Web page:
“In government we are designed to manage the programs we have in the best way we can and there’s not a lot of room to think outside the box, to be creative,” says Marcy Ostberg, director of operations for the Neighborhood Development department and Cain’s predecessor running the lab. “Something like the lab allows the city to take risks, to try things, to come up with better ways to solve problems.”
Cain holds office hours every Tuesday, time for businesspeople, developers, and residents alike to come in and talk about solutions they’ve been thinking about. She also talks with many other city departments, such as Economic Development and Transportation, to learn what housing means for the residents they serve and the challenges it poses. “We’re also interested in what is exciting to them,” she says. “What do they see as the possibilities? What do they think about building the future of Boston together?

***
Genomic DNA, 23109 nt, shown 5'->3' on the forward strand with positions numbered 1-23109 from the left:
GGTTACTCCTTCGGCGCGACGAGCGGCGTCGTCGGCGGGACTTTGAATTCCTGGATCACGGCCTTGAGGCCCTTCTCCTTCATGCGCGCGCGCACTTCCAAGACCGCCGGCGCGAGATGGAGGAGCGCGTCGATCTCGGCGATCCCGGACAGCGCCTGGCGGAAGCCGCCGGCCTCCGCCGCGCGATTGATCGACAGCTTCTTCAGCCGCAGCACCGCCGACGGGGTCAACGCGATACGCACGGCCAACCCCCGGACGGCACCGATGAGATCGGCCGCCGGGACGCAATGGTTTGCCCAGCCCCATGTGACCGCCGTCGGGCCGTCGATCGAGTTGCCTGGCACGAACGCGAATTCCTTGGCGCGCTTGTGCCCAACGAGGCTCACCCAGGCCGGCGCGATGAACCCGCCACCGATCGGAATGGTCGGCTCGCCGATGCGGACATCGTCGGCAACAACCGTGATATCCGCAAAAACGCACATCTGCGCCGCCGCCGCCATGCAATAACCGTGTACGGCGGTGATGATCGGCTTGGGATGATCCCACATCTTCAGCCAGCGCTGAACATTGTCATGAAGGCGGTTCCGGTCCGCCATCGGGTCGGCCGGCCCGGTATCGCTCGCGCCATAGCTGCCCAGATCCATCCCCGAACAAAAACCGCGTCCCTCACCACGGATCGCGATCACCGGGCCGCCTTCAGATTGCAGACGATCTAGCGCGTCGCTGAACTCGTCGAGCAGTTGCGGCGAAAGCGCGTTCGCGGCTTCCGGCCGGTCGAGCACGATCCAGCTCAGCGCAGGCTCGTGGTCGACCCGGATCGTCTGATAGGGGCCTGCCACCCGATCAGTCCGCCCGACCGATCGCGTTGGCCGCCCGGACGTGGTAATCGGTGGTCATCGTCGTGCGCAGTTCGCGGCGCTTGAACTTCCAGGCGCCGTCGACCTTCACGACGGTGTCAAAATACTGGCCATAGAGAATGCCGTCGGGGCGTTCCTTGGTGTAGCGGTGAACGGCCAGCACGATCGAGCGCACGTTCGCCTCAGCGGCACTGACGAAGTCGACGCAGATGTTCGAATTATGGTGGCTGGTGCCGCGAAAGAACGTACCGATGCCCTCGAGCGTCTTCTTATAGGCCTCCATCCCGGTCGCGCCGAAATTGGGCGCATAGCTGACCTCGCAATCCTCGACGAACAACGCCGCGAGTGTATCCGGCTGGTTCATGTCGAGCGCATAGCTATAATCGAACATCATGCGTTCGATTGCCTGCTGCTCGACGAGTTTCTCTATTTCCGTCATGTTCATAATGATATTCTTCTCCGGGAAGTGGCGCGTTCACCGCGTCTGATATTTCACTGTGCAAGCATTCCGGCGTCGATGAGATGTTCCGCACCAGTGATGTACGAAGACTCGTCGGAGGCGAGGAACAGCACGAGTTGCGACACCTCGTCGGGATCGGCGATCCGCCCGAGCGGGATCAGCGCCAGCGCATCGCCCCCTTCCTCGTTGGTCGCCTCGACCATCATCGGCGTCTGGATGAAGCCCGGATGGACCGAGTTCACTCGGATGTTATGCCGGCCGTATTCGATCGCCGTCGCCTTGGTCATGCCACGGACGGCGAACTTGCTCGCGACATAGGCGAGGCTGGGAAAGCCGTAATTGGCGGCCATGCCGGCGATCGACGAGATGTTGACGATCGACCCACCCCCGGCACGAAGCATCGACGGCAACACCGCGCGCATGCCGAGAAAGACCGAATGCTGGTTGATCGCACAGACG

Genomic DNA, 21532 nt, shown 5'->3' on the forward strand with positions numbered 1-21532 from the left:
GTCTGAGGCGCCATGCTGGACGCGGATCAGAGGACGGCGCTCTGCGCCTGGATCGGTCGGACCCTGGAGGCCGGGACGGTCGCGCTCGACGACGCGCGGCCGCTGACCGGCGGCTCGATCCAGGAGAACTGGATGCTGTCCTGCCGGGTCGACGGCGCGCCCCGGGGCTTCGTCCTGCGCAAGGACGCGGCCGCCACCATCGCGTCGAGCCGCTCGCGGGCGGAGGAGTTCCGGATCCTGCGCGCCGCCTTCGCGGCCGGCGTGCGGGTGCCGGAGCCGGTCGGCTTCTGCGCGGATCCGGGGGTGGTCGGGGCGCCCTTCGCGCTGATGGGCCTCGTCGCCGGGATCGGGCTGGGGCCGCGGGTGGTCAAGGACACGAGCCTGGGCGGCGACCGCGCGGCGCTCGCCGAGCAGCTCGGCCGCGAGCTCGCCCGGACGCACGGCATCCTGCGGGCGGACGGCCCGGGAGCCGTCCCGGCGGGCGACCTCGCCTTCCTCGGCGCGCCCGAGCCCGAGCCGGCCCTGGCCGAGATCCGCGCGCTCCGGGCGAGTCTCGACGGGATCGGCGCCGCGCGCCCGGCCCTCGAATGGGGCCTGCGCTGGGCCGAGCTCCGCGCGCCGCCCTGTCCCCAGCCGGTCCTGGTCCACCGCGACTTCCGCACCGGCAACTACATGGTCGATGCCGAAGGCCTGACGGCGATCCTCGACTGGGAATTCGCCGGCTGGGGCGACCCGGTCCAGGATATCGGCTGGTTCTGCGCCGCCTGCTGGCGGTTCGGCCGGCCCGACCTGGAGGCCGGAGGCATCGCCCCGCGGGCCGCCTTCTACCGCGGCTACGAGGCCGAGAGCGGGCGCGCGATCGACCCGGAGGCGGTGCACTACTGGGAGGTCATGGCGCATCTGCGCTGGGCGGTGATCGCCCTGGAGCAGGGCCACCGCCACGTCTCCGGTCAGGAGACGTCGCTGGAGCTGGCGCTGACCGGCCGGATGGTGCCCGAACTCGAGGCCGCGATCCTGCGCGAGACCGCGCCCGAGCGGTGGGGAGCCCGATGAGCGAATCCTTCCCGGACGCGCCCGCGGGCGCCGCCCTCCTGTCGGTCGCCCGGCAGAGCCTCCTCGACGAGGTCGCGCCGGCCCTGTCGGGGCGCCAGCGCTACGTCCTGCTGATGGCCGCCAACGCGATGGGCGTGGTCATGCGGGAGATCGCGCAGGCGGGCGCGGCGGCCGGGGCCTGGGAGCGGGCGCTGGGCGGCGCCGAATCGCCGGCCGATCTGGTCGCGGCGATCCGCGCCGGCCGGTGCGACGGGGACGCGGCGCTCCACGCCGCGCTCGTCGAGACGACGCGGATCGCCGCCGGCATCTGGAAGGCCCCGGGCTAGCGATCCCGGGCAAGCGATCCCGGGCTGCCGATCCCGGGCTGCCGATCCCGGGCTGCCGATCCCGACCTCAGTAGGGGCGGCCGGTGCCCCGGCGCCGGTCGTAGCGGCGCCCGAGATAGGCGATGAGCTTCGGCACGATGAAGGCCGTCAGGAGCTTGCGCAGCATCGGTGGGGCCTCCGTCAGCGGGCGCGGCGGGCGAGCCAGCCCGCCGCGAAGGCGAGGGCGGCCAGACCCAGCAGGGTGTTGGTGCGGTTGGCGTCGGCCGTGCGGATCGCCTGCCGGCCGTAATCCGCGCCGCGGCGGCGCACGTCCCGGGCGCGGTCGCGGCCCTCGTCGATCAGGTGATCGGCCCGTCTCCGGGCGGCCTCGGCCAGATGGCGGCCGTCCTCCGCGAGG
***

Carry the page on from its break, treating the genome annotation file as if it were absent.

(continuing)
“I’ve met a lot of people in this building who want to be part of ensuring that Boston lives up to its ideas and values,” she says, “holding it accountable as a city for all the commitments it made in planning initiatives over the years. That was really heartening to me.”